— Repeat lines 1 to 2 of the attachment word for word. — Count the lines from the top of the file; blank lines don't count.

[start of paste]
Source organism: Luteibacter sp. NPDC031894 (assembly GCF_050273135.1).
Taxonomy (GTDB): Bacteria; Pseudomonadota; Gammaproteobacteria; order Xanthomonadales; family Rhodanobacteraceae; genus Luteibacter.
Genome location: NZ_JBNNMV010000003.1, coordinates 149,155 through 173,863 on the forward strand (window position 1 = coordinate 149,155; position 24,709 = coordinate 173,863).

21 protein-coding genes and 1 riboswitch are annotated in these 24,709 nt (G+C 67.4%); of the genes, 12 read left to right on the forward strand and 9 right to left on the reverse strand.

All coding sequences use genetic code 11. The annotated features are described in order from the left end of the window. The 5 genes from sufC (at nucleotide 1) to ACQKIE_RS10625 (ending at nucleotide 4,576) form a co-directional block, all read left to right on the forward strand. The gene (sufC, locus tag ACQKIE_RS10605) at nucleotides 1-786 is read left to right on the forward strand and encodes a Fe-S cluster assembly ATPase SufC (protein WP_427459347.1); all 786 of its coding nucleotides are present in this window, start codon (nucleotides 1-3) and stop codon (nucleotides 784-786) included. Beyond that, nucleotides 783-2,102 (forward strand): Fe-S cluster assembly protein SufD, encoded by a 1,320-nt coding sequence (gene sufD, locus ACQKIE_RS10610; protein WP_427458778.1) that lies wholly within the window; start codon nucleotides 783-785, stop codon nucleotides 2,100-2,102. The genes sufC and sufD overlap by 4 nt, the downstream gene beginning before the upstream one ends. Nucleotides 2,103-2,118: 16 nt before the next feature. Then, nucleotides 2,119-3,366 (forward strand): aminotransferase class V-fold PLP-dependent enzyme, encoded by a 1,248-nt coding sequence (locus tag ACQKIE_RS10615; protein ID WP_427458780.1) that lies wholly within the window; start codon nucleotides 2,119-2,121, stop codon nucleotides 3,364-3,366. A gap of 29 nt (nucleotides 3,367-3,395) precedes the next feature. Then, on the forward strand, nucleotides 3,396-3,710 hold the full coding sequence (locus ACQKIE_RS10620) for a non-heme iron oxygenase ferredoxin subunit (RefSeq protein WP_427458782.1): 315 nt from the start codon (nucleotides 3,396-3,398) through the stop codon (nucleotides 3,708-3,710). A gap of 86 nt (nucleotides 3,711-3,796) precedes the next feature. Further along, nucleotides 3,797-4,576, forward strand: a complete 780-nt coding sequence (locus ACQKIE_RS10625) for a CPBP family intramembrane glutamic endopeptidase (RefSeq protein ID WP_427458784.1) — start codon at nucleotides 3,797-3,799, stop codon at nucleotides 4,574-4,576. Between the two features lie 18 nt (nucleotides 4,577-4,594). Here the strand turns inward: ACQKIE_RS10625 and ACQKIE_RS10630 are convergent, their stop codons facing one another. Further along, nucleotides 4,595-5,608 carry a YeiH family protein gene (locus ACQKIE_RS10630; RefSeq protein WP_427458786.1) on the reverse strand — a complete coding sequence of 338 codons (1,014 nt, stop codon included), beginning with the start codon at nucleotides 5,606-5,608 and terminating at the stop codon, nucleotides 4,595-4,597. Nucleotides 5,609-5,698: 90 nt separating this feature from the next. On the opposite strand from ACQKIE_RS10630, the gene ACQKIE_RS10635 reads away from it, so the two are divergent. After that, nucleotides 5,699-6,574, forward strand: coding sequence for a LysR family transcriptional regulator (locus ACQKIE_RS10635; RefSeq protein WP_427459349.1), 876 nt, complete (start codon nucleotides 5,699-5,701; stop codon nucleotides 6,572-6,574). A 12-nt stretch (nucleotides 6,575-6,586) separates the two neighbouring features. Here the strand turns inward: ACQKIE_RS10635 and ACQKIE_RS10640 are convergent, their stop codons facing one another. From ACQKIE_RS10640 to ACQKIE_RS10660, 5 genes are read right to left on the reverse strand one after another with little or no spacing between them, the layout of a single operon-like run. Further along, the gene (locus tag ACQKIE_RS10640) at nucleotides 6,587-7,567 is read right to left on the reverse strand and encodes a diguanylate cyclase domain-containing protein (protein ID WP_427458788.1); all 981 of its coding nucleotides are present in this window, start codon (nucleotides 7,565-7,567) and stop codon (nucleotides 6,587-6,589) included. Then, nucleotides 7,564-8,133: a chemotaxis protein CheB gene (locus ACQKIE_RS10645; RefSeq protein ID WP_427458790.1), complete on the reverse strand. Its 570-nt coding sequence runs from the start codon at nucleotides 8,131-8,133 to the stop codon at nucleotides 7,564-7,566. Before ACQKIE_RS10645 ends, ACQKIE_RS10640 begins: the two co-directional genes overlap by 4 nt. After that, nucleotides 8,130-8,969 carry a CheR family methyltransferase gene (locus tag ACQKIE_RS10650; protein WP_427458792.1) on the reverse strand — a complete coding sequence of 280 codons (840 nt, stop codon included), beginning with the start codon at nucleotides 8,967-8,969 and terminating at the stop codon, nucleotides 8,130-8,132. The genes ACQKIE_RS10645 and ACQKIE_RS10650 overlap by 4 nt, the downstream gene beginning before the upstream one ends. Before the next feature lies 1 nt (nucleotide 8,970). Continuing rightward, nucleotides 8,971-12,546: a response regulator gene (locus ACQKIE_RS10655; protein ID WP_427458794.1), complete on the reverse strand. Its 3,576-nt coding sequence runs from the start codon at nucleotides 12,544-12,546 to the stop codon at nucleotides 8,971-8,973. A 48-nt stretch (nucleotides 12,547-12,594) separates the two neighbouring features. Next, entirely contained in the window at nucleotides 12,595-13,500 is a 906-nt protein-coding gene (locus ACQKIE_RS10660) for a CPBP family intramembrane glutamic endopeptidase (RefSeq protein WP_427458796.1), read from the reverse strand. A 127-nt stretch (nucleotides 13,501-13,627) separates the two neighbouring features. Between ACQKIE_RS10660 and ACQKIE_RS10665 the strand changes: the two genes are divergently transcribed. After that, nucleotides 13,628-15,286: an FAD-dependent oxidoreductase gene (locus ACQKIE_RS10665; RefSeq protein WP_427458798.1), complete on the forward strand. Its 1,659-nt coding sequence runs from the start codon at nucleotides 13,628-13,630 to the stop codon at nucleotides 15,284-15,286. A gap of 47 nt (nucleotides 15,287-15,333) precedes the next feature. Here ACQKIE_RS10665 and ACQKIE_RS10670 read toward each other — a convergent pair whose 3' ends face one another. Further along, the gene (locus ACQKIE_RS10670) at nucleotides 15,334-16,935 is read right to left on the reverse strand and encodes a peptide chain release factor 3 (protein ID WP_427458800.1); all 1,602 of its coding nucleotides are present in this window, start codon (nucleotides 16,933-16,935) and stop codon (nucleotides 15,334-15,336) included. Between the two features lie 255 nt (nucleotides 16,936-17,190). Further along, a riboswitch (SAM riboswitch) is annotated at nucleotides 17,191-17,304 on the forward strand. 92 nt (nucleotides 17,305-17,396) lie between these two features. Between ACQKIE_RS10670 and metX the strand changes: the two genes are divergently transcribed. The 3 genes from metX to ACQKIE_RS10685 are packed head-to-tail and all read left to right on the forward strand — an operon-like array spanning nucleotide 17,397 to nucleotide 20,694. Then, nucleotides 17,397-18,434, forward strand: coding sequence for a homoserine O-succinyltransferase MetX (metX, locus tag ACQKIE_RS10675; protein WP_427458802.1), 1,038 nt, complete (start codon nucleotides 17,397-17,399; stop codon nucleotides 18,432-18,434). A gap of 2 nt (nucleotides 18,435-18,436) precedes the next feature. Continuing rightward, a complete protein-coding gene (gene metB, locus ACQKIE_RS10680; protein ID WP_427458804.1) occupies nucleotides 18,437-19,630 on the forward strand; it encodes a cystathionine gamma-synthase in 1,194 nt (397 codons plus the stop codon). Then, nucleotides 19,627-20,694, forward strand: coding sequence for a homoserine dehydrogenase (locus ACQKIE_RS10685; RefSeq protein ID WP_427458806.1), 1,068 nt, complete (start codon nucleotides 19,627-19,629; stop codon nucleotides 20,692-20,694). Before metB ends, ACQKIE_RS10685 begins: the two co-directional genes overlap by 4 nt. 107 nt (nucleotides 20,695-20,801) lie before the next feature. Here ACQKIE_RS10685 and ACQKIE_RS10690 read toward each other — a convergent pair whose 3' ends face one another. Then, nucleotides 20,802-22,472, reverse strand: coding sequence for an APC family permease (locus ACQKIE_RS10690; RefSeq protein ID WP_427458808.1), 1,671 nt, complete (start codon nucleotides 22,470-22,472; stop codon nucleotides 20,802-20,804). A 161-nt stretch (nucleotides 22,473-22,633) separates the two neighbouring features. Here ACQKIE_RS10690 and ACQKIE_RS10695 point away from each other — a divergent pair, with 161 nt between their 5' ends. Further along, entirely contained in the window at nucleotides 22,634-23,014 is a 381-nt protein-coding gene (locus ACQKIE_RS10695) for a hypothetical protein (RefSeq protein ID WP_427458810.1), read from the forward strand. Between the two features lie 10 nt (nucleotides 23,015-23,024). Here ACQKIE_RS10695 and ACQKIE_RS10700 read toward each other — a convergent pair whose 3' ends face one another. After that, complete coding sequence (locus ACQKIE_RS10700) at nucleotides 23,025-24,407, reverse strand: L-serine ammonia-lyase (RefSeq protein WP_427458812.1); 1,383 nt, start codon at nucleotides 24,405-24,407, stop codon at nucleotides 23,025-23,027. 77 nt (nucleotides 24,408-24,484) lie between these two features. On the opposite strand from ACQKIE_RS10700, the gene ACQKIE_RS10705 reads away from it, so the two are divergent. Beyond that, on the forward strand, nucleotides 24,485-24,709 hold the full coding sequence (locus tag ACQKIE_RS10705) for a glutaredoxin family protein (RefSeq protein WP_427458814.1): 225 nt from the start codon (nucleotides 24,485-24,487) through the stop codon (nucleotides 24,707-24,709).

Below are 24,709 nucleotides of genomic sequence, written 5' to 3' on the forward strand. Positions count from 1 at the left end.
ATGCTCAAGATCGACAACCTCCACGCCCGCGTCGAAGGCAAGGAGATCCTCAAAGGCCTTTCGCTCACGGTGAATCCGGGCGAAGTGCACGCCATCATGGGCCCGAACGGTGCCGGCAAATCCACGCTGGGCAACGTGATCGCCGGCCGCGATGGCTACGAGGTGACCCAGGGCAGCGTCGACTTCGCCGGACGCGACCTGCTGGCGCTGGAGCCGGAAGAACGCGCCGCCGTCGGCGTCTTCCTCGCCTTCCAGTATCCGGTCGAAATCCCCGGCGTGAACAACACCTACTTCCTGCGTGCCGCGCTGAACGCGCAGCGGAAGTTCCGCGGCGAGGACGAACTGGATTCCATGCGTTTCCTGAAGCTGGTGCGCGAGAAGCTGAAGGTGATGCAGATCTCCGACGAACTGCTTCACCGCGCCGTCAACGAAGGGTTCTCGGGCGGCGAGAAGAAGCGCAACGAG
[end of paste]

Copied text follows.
Source organism: Luteibacter sp. NPDC031894 (assembly GCF_050273135.1).
Taxonomy (GTDB): Bacteria; Pseudomonadota; Gammaproteobacteria; order Xanthomonadales; family Rhodanobacteraceae; genus Luteibacter.